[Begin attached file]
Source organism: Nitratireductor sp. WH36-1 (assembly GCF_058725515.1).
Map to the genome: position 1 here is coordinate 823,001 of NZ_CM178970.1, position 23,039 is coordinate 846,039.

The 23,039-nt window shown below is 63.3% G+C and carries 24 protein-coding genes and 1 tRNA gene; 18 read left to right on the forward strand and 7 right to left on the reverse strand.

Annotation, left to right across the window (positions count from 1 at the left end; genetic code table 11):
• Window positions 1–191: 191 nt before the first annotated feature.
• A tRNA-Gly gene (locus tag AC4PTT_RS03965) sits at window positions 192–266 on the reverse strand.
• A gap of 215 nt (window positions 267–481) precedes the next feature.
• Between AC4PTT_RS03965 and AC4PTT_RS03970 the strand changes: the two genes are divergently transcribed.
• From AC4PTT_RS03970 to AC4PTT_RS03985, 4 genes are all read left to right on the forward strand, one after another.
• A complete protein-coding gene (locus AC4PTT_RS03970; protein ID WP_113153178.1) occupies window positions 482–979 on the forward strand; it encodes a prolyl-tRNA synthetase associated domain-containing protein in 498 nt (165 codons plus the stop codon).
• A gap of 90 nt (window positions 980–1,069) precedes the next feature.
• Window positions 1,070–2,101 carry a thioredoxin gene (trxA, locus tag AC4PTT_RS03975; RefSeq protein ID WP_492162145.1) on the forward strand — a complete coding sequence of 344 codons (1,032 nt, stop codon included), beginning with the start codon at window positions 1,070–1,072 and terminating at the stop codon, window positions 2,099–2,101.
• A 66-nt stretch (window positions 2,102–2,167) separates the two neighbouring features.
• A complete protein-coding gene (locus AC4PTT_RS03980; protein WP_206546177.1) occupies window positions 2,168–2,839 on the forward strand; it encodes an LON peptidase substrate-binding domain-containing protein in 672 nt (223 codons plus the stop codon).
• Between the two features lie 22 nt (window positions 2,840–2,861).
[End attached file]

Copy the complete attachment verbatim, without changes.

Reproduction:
Source organism: Nitratireductor sp. WH36-1 (assembly GCF_058725515.1).
Map to the genome: position 1 here is coordinate 823,001 of NZ_CM178970.1, position 23,039 is coordinate 846,039.

The 23,039-nt window shown below is 63.3% G+C and carries 24 protein-coding genes and 1 tRNA gene; 18 read left to right on the forward strand and 7 right to left on the reverse strand.

Annotation, left to right across the window (positions count from 1 at the left end; genetic code table 11):
• Window positions 1–191: 191 nt before the first annotated feature.
• A tRNA-Gly gene (locus tag AC4PTT_RS03965) sits at window positions 192–266 on the reverse strand.
• A gap of 215 nt (window positions 267–481) precedes the next feature.
• Between AC4PTT_RS03965 and AC4PTT_RS03970 the strand changes: the two genes are divergently transcribed.
• From AC4PTT_RS03970 to AC4PTT_RS03985, 4 genes are all read left to right on the forward strand, one after another.
• A complete protein-coding gene (locus AC4PTT_RS03970; protein ID WP_113153178.1) occupies window positions 482–979 on the forward strand; it encodes a prolyl-tRNA synthetase associated domain-containing protein in 498 nt (165 codons plus the stop codon).
• A gap of 90 nt (window positions 980–1,069) precedes the next feature.
• Window positions 1,070–2,101 carry a thioredoxin gene (trxA, locus tag AC4PTT_RS03975; RefSeq protein ID WP_492162145.1) on the forward strand — a complete coding sequence of 344 codons (1,032 nt, stop codon included), beginning with the start codon at window positions 1,070–1,072 and terminating at the stop codon, window positions 2,099–2,101.
• A 66-nt stretch (window positions 2,102–2,167) separates the two neighbouring features.
• A complete protein-coding gene (locus AC4PTT_RS03980; protein WP_206546177.1) occupies window positions 2,168–2,839 on the forward strand; it encodes an LON peptidase substrate-binding domain-containing protein in 672 nt (223 codons plus the stop codon).
• Between the two features lie 22 nt (window positions 2,840–2,861).